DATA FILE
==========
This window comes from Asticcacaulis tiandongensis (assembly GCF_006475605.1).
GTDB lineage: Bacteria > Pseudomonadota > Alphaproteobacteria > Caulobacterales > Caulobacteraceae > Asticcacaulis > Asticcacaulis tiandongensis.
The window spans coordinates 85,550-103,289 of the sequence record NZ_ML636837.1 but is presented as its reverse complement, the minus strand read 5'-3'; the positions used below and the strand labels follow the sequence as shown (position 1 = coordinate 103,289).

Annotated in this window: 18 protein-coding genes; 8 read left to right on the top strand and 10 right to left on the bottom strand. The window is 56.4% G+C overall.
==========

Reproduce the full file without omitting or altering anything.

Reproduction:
This window comes from Asticcacaulis tiandongensis (assembly GCF_006475605.1).
GTDB lineage: Bacteria > Pseudomonadota > Alphaproteobacteria > Caulobacterales > Caulobacteraceae > Asticcacaulis > Asticcacaulis tiandongensis.
The window spans coordinates 85,550-103,289 of the sequence record NZ_ML636837.1 but is presented as its reverse complement, the minus strand read 5'-3'; the positions used below and the strand labels follow the sequence as shown (position 1 = coordinate 103,289).

Annotated in this window: 18 protein-coding genes; 8 read left to right on the top strand and 10 right to left on the bottom strand. The window is 56.4% G+C overall.